Harmonizing across language barriers
UND visit makes it possible for local musicians to find similarities and bridge differences with Chinese counterparts through music
A musical exchange has students from UND and China speaking the same language.
UND Music hosted 67 student musicians from China last week for lessons and coaching, culminating in a concert Saturday evening at the Chester Fritz Auditorium.
“Music is a global language,” said Guanlu Guan, director of the Peking University Affiliated High School Concert Band. “Harmonizing together unites people.”
The students, members of the Peking University Affiliated High School Concert Band and Shenzhen Middle School Symphonic Band, visited and played at Grand Forks Central and Red River High Schools, rehearsed with the UND Wind Ensemble and other groups, and took music lessons from UND faculty members.
The highlight of the visit was a Saturday night International Wind Ensemble concert with students from China, Red River High School and UND which featured both Chinese and American composers.
“I really learned a lot in these three days,” said Nongzhou Guo, a student from Beijing who took a part in this trip as a pianist and percussionist. “It was like absorbing a whole-year’s worth of learning materials. It was a quite intensive three-day session at UND, and it will become one of the most memorable trips for the rest of my life.”
It is a special trip for the Chinese students, many of whom had never seen snow, said Guan.
“It’s a tradition for our band to go abroad every one to two years,” he said. “We usually visit Japan, Europe and the United States.” This time, his group was combined with a second school, the Shenzhen Middle School Symphonic Band, conducted by Cheng Huang, from southern China.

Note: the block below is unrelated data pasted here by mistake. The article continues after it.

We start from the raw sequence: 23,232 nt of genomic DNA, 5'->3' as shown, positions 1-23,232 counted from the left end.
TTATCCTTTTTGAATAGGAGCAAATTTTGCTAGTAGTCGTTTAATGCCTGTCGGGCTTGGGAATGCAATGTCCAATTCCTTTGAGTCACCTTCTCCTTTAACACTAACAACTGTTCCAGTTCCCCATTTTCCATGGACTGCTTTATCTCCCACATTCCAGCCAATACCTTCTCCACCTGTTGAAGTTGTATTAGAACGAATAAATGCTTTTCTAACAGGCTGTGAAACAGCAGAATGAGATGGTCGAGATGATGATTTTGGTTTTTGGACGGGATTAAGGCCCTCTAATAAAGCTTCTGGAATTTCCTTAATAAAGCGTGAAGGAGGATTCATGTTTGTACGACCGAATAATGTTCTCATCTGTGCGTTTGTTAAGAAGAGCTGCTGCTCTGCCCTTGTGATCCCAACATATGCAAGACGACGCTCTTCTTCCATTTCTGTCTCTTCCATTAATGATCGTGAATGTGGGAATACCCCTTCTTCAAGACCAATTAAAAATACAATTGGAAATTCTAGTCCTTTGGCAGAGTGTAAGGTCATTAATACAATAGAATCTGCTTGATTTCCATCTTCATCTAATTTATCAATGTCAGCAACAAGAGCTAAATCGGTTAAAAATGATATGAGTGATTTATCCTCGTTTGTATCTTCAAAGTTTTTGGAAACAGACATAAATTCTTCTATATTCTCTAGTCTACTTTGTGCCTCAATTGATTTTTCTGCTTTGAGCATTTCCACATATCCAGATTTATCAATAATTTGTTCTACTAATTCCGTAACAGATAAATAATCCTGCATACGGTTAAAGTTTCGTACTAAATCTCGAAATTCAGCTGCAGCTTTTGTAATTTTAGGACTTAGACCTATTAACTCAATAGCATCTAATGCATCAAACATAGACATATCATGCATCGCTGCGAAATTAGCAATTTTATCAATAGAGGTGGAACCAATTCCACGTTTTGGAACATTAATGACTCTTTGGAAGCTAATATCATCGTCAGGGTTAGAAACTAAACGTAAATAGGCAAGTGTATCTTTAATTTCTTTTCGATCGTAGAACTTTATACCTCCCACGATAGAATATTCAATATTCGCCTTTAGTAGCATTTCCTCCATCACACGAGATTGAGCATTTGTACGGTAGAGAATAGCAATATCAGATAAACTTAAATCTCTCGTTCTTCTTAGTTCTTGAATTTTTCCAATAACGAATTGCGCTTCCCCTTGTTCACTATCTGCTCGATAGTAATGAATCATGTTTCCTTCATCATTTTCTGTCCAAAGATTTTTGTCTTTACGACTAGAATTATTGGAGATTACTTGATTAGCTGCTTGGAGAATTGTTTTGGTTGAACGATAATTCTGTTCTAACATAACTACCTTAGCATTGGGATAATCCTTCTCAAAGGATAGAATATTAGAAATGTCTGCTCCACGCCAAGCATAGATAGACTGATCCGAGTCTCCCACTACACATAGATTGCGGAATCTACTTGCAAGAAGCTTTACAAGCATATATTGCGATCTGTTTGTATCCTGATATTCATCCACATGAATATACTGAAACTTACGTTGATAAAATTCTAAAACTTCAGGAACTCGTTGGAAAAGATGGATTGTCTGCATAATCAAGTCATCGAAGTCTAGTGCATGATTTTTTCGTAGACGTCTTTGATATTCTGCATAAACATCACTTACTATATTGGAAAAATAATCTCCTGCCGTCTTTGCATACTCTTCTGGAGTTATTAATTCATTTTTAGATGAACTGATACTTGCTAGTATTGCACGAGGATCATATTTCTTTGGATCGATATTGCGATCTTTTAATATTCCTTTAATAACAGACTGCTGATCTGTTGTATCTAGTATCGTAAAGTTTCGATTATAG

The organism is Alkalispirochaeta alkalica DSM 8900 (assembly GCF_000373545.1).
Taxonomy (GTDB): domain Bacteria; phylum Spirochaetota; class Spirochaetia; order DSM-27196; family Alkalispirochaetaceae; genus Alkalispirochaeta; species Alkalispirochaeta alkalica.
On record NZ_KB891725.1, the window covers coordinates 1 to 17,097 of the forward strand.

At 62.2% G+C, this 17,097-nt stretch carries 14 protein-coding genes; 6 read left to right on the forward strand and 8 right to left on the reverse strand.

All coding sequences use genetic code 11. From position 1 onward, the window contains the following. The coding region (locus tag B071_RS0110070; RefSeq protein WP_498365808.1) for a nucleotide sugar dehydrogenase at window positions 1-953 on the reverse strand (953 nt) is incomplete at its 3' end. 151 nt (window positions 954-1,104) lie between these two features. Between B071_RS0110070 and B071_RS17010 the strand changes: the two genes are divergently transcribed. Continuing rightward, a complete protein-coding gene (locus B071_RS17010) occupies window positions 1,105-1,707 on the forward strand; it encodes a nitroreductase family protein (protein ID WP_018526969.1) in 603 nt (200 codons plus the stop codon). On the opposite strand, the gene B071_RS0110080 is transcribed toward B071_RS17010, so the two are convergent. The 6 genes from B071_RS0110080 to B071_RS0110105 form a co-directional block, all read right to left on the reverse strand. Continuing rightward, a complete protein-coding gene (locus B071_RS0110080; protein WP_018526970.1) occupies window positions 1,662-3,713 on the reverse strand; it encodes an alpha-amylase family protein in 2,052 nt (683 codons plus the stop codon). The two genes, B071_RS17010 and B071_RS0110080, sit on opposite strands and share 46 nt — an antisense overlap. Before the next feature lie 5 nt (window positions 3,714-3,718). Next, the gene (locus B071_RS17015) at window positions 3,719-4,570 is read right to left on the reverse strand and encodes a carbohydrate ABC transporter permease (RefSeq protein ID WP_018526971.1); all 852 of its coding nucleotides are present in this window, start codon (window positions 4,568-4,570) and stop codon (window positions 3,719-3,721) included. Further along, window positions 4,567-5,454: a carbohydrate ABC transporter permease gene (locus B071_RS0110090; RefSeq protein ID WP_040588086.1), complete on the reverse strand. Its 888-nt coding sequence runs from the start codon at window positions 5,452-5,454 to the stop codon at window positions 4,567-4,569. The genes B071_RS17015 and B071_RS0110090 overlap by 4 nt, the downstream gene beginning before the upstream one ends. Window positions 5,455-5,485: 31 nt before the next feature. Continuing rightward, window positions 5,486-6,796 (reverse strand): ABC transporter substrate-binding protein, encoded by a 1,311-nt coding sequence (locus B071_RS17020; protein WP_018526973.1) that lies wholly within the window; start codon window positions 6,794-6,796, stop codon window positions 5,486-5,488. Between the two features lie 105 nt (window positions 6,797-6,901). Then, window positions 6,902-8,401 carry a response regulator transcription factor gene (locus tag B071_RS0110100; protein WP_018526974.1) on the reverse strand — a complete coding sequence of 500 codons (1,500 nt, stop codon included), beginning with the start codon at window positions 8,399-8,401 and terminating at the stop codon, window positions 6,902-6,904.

“Students from different high schools and areas of China don’t often mix,” Guan said. “And it’s been a good experience for both bands.”
The goal is to build more music exchanges on both sides of the ocean and to further UND’s goal of globalizing the campus, said Nariaki Sugiura, assistant professor of piano at the UND Music Department. He invited the Chinese students to UND, and said he and Guan became friends when he visited St. Olaf College in Northfield, Minn., for a guest piano master class.
Sugiura, who is also the music department’s director of international recruitment for Asia, said the visit is about more than music, and he hopes some of the students choose to attend UND.
“We make sure that Chinese Studies, the International Centre and local high schools are involved,” he said. “Everyone can benefit.”
Sugiura has taken UND students to Shanghai, and the music department is working to build a joint master’s program there with East China Normal University. He also hopes this exchange will inspire UND students to visit other nations and see more of the world.
“Music unites people with every note,” said Sugiura. “There is no language barrier when playing music.”